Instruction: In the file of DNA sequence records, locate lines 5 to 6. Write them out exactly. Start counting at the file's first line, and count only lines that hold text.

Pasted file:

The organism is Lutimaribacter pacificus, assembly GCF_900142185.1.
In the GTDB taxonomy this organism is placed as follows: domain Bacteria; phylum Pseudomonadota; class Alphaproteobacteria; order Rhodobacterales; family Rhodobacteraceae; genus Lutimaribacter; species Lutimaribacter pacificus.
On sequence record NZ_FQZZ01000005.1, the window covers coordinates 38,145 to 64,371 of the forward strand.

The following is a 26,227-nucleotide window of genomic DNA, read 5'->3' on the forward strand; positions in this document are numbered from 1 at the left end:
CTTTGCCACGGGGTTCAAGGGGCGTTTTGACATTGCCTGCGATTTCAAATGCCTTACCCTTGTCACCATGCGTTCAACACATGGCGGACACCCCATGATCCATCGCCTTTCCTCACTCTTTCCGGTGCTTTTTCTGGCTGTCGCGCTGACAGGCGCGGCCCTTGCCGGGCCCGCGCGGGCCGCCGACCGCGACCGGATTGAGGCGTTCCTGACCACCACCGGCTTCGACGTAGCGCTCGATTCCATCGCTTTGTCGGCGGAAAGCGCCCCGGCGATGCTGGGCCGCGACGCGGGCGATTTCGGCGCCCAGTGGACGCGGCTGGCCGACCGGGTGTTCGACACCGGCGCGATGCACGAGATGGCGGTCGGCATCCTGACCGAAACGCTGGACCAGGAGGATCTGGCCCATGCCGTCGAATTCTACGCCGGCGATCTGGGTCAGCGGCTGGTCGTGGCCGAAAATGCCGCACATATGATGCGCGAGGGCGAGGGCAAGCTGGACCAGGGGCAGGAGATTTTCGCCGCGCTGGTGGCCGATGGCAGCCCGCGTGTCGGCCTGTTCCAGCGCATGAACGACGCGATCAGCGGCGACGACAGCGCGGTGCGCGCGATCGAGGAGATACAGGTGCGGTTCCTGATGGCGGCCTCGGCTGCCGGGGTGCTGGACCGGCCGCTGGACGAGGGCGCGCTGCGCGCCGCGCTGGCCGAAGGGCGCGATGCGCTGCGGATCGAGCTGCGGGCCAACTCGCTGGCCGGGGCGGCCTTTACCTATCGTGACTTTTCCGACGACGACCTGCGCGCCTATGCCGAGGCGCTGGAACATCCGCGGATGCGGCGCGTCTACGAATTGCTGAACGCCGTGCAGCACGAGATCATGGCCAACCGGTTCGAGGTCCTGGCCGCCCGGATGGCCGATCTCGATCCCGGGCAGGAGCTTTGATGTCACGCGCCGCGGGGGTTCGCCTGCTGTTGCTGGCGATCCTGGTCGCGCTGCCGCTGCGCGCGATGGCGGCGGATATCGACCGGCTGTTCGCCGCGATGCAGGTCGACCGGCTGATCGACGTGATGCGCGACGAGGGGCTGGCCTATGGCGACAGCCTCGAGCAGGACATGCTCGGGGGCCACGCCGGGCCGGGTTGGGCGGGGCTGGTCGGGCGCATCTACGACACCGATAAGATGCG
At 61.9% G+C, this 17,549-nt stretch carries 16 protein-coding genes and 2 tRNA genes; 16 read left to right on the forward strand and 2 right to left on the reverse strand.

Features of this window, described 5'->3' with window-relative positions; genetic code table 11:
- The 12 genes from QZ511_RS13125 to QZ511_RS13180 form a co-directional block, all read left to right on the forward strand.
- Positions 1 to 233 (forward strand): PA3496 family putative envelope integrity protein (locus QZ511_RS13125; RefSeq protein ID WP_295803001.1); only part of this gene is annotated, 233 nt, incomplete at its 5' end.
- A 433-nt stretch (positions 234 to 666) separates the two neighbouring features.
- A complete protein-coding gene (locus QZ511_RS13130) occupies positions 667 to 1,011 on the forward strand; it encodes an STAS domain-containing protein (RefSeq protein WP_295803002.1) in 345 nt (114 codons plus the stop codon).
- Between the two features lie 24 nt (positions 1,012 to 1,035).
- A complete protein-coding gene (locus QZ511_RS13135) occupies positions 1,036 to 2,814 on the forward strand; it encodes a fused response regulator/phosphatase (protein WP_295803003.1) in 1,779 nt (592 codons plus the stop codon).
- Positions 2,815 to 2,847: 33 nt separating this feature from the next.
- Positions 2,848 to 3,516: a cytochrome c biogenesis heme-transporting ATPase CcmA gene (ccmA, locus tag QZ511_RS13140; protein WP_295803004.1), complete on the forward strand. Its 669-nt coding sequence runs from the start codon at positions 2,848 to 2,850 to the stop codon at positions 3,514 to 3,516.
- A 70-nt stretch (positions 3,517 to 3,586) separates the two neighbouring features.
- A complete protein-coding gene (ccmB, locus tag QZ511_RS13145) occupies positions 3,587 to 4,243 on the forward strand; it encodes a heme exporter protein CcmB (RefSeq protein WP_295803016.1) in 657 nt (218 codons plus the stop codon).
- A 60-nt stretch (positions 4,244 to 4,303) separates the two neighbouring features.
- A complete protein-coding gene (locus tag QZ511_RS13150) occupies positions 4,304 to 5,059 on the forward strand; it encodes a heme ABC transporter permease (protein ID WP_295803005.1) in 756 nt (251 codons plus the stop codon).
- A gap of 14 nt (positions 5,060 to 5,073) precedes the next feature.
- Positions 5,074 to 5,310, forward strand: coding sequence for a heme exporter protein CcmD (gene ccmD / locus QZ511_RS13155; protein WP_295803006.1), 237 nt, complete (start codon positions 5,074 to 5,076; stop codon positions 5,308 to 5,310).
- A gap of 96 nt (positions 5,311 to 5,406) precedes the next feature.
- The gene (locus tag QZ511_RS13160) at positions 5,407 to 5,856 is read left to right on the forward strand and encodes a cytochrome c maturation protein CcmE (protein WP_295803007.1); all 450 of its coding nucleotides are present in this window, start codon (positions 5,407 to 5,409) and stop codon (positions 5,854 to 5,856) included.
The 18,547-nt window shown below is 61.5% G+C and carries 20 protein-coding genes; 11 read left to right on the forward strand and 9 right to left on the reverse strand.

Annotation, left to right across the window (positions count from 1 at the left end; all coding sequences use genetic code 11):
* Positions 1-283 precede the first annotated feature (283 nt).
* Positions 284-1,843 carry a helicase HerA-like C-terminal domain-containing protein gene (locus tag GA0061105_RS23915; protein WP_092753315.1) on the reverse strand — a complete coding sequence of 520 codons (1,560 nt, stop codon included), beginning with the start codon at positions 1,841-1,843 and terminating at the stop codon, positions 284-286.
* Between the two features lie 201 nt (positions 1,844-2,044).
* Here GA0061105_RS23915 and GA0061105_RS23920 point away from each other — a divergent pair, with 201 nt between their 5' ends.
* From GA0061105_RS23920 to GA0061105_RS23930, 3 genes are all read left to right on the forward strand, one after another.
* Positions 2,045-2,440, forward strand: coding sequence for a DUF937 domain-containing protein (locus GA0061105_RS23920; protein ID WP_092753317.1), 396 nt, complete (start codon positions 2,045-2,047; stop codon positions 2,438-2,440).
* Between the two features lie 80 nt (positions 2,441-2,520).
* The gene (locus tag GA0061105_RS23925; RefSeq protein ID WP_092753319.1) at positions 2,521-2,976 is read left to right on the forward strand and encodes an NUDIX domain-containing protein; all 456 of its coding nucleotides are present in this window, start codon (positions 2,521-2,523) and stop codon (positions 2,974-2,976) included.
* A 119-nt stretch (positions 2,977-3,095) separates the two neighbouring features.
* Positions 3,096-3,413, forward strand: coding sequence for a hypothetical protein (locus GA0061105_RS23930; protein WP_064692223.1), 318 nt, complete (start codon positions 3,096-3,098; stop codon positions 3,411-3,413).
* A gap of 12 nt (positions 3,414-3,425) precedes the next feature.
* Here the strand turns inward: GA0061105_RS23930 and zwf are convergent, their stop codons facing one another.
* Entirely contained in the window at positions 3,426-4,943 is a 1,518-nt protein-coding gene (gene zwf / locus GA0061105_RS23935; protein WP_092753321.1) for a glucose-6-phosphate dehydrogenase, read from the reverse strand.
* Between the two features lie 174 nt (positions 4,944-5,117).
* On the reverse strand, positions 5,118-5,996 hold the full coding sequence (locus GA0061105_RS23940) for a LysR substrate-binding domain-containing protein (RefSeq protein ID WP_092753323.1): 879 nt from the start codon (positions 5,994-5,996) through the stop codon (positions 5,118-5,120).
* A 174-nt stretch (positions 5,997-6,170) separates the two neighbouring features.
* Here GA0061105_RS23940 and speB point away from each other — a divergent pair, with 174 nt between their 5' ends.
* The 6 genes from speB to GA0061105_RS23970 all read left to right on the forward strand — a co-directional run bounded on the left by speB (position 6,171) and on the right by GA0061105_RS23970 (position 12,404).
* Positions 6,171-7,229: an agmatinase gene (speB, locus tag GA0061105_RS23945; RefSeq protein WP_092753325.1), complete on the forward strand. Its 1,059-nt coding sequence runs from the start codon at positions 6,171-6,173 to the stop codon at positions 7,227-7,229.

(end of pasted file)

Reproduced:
CTTTGCCACGGGGTTCAAGGGGCGTTTTGACATTGCCTGCGATTTCAAATGCCTTACCCTTGTCACCATGCGTTCAACACATGGCGGACACCCCATGATCCATCGCCTTTCCTCACTCTTTCCGGTGCTTTTTCTGGCTGTCGCGCTGACAGGCGCGGCCCTTGCCGGGCCCGCGCGGGCCGCCGACCGCGACCGGATTGAGGCGTTCCTGACCACCACCGGCTTCGACGTAGCGCTCGATTCCATCGCTTTGTCGGCGGAAAGCGCCCCGGCGATGCTGGGCCGCGACGCGGGCGATTTCGGCGCCCAGTGGACGCGGCTGGCCGACCGGGTGTTCGACACCGGCGCGATGCACGAGATGGCGGTCGGCATCCTGACCGAAACGCTGGACCAGGAGGATCTGGCCCATGCCGTCGAATTCTACGCCGGCGATCTGGGTCAGCGGCTGGTCGTGGCCGAAAATGCCGCACATATGATGCGCGAGGGCGAGGGCAAGCTGGACCAGGGGCAGGAGATTTTCGCCGCGCTGGTGGCCGATGGCAGCCCGCGTGTCGGCCTGTTCCAGCGCATGAACGACGCGATCAGCGGCGACGACAGCGCGGTGCGCGCGATCGAGGAGATACAGGTGCGGTTCCTGATGGCGGCCTCGGCTGCCGGGGTGCTGGACCGGCCGCTGGACGAGGGCGCGCTGCGCGCCGCGCTGGCCGAAGGGCGCGATGCGCTGCGGATCGAGCTGCGGGCCAACTCGCTGGCCGGGGCGGCCTTTACCTATCGTGACTTTTCCGACGACGACCTGCGCGCCTATGCCGAGGCGCTGGAACATCCGCGGATGCGGCGCGTCTACGAATTGCTGAACGCCGTGCAGCACGAGATCATGGCCAACCGGTTCGAGGTCCTGGCCGCCCGGATGGCCGATCTCGATCCCGGGCAGGAGCTTTGATGTCACGCGCCGCGGGGGTTCGCCTGCTGTTGCTGGCGATCCTGGTCGCGCTGCCGCTGCGCGCGATGGCGGCGGATATCGACCGGCTGTTCGCCGCGATGCAGGTCGACCGGCTGATCGACGTGATGCGCGACGAGGGGCTGGCCTATGGCGACAGCCTCGAGCAGGACATGCTCGGGGGCCACGCCGGGCCGGGTTGGGCGGGGCTGGTCGGGCGCATCTACGACACCGATAAGATGCG
At 61.9% G+C, this 17,549-nt stretch carries 16 protein-coding genes and 2 tRNA genes; 16 read left to right on the forward strand and 2 right to left on the reverse strand.